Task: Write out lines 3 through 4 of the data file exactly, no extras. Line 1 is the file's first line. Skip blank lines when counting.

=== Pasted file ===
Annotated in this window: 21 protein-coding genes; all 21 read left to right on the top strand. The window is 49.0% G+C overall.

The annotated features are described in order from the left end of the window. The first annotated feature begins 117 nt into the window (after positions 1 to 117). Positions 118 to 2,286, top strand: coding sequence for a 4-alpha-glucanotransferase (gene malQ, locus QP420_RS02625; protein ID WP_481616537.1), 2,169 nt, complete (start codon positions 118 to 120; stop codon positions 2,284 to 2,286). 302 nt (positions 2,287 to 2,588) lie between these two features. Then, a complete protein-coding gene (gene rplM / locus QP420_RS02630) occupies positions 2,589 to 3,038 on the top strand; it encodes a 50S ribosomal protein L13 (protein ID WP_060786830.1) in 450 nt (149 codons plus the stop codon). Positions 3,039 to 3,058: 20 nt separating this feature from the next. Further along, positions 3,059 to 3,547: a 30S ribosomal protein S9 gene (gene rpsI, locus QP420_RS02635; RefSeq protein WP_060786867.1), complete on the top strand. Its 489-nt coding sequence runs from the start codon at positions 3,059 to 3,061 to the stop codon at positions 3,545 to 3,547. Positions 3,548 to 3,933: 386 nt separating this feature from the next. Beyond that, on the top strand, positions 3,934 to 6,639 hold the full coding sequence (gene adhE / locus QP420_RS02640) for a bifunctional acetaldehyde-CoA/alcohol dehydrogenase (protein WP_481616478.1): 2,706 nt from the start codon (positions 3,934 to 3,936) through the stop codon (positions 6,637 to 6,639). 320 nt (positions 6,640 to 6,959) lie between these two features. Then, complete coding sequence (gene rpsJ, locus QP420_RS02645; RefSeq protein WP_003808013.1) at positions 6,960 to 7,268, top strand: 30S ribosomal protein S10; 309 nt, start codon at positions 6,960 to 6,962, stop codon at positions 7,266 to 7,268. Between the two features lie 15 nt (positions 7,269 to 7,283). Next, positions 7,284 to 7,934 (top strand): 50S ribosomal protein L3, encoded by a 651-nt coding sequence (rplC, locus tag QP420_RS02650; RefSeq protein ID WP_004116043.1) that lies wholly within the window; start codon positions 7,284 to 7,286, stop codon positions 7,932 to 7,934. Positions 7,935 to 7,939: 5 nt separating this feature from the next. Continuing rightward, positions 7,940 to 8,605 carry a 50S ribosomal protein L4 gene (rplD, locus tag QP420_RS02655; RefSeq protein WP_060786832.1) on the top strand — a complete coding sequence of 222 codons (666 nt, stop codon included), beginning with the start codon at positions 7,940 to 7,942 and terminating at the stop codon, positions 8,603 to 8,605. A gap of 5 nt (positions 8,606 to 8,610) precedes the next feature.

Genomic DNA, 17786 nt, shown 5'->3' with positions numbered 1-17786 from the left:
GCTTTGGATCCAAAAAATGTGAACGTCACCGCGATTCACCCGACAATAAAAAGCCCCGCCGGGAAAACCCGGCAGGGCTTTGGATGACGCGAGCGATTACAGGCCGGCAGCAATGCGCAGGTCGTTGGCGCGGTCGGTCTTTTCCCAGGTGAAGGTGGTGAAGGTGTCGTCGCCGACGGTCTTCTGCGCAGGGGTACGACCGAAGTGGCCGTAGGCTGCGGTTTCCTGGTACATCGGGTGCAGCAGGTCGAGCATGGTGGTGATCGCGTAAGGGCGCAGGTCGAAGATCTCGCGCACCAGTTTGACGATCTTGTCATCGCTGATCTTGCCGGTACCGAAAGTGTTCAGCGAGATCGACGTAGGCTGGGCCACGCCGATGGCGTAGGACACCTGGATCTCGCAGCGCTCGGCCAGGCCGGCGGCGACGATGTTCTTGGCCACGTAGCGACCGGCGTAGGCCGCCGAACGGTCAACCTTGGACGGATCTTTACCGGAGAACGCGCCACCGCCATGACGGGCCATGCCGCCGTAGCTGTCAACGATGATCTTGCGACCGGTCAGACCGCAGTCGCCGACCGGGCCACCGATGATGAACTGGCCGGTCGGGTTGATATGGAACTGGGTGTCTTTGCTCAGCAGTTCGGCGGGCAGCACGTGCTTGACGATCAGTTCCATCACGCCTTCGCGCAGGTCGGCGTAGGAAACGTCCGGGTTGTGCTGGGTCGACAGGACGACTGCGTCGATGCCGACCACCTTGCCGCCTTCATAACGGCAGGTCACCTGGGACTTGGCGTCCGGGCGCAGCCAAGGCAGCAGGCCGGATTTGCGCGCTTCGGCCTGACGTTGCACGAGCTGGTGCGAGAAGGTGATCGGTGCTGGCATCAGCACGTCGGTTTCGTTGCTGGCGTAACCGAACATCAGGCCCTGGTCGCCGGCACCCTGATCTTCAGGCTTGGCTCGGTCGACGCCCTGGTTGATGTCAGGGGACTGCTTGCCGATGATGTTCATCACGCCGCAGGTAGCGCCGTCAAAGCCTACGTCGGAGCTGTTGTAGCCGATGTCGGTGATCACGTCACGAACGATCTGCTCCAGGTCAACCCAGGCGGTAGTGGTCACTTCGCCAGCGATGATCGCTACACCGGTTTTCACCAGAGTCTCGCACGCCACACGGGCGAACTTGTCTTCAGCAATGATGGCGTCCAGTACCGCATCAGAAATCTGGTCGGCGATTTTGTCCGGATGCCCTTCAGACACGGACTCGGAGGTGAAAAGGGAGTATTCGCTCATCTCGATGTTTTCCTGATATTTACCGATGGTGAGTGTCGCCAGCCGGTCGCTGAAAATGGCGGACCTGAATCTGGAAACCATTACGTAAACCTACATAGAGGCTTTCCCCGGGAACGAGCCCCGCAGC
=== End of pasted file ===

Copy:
Genomic DNA, 17786 nt, shown 5'->3' with positions numbered 1-17786 from the left:
GCTTTGGATCCAAAAAATGTGAACGTCACCGCGATTCACCCGACAATAAAAAGCCCCGCCGGGAAAACCCGGCAGGGCTTTGGATGACGCGAGCGATTACAGGCCGGCAGCAATGCGCAGGTCGTTGGCGCGGTCGGTCTTTTCCCAGGTGAAGGTGGTGAAGGTGTCGTCGCCGACGGTCTTCTGCGCAGGGGTACGACCGAAGTGGCCGTAGGCTGCGGTTTCCTGGTACATCGGGTGCAGCAGGTCGAGCATGGTGGTGATCGCGTAAGGGCGCAGGTCGAAGATCTCGCGCACCAGTTTGACGATCTTGTCATCGCTGATCTTGCCGGTACCGAAAGTGTTCAGCGAGATCGACGTAGGCTGGGCCACGCCGATGGCGTAGGACACCTGGATCTCGCAGCGCTCGGCCAGGCCGGCGGCGACGATGTTCTTGGCCACGTAGCGACCGGCGTAGGCCGCCGAACGGTCAACCTTGGACGGATCTTTACCGGAGAACGCGCCACCGCCATGACGGGCCATGCCGCCGTAGCTGTCAACGATGATCTTGCGACCGGTCAGACCGCAGTCGCCGACCGGGCCACCGATGATGAACTGGCCGGTCGGGTTGATATGGAACTGGGTGTCTTTGCTCAGCAGTTCGGCGGGCAGCACGTGCTTGACGATCAGTTCCATCACGCCTTCGCGCAGGTCGGCGTAGGAAACGTCCGGGTTGTGCTGGGTCGACAGGACGACTGCGTCGATGCCGACCACCTTGCCGCCTTCATAACGGCAGGTCACCTGGGACTTGGCGTCCGGGCGCAGCCAAGGCAGCAGGCCGGATTTGCGCGCTTCGGCCTGACGTTGCACGAGCTGGTGCGAGAAGGTGATCGGTGCTGGCATCAGCACGTCGGTTTCGTTGCTGGCGTAACCGAACATCAGGCCCTGGTCGCCGGCACCCTGATCTTCAGGCTTGGCTCGGTCGACGCCCTGGTTGATGTCAGGGGACTGCTTGCCGATGATGTTCATCACGCCGCAGGTAGCGCCGTCAAAGCCTACGTCGGAGCTGTTGTAGCCGATGTCGGTGATCACGTCACGAACGATCTGCTCCAGGTCAACCCAGGCGGTAGTGGTCACTTCGCCAGCGATGATCGCTACACCGGTTTTCACCAGAGTCTCGCACGCCACACGGGCGAACTTGTCTTCAGCAATGATGGCGTCCAGTACCGCATCAGAAATCTGGTCGGCGATTTTGTCCGGATGCCCTTCAGACACGGACTCGGAGGTGAAAAGGGAGTATTCGCTCATCTCGATGTTTTCCTGATATTTACCGATGGTGAGTGTCGCCAGCCGGTCGCTGAAAATGGCGGACCTGAATCTGGAAACCATTACGTAAACCTACATAGAGGCTTTCCCCGGGAACGAGCCCCGCAGC